█ LARRY GILMAN
In security applications, a motion sensor is a device that detects human presence, usually inside a building or in the immediate vicinity of a building. Not all devices classified as "motion" sensors actually sense motion; for instance, passive infrared systems (PIRs) detect the infrared light (heat radiation) emitted by human beings. "Presence detectors" might be a more accurate term for this class of devices.
The simplest type of motion sensor sets up a circuit or closed electrical path partly composed of a beam of light. This beam is directed across an open space to be monitored to a photoelectric detector, which converts the incident light beam to a voltage signal; any interruption in the beam is detected as an interruption in the voltage signal. This straightforward design, still in use, has the disadvantage of monitoring only the space occupied by the beam itself. This means that several beams must be used to secure a doorway or passageway, and many beams must be used to monitor a large, complex space (e.g., armory). Further, a beam-circuit system cannot distinguish between intruders of different sizes; a moth can interrupt a beam as effectively as a leg.
PIRs are also commonplace. Low-grade PIRs are often used for automatic lights, while more complex models are used for building security. PIRs do not detect motion, as mentioned above, but relatively rapid changes in the overall amount of infrared light in a scene. Slow, overall changes in the amount of infrared light, such as would occur when the sun goes behind a cloud or a room heats up, should not trigger the sensor; the sudden change caused by a human being entering the sensor's field of view should trigger the sensor. PIR sensors can fail to detect intruder movement that is (a) primarily towards or away from the sensor, rather than across its field of view, or (b) slow.
PIRs are passive because they detect energy that the scene emits of its own accord. Active motion detectors, in contrast, illuminate the scene with laser light, ultrasound (sound waves pitched too high for the human ear to detect), or microwaves (radar). Regardless of the type of energy used to illuminate the scene, there are two basic ways of using reflected energy to detect presence or intrusion: (1) monitor for relatively rapid changes in wave energy reflected from the scene, and (2) monitor for Doppler shifts in wave energy reflected from the scene. A Doppler shift is a change in frequency of a wave that is reflected from or emitted by a moving object or is measured by a moving observer. As in the motion-detection case, the detector is stationary, any frequency shift in waves reflected from the scene must result from the motion of objects in the scene.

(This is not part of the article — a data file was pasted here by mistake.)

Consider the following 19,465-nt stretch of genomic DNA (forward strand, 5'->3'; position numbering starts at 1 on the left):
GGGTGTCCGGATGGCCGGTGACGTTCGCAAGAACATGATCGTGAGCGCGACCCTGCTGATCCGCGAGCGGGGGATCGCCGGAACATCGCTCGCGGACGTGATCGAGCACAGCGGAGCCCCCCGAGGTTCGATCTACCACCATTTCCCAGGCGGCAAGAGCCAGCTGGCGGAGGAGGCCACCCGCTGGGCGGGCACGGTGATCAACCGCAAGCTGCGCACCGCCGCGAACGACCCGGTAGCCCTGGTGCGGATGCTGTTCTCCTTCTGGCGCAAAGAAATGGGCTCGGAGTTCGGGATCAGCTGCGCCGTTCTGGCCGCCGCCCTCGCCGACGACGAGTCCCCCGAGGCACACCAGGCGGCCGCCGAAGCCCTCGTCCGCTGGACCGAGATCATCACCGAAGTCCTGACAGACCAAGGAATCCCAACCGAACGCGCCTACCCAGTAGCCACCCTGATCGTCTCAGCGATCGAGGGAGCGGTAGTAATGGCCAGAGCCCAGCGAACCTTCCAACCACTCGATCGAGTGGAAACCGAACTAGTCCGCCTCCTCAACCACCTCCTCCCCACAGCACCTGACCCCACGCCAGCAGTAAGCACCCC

Both PIRs and active detectors overcome the inability of the beam-circuit detector to distinguish between a tiny intruder and a large one, as these detector types can be set to trigger a light, door, alarm, or other device only if a certain threshold in signal intensity is crossed. However, there is no one, correct threshold. When designing a system to detect intrusion or presence, one wishes to avoid both a high false-alarm rate (which will over activate lights or doors or, in the case of a security system, eventually cause human operators to ignore the system) and a high likelihood of real presence detection. Yet, these two goals are in opposition; an insensitive detector will fail to detect persons that enter its field of view, but a too-sensitive detector will detect not only intruders, but also insects, vibrations in its mounting bracket, and other causes of minor signal variation. A compromise sensitivity must be chosen for each device type and application.
A more complex but potentially more informative class of motion-detection systems applies computer analysis to video images. By looking for changes from one image frame to the next, a computer can easily detect motion in a scene; the difficulty is to design algorithms that can distinguish between important motion (a man climbing a fence) and unimportant motion (leaves rustling in trees, cloud-shadows moving over the ground, etc.). A reliable video-based motion-detection scheme, therefore, requires the application of artificial intelligence techniques. Such systems are under development, but not yet widely deployed.
█ FURTHER READING:
Lester, Andrew J., and Clifton L. Smith. "Analyses of Performance of Volumetric Intrusion Detection Technologies." Proceedings, 33rd Annual International Carnahan Conference on Security Technology. Oct. 12–14, 1999: 111–58.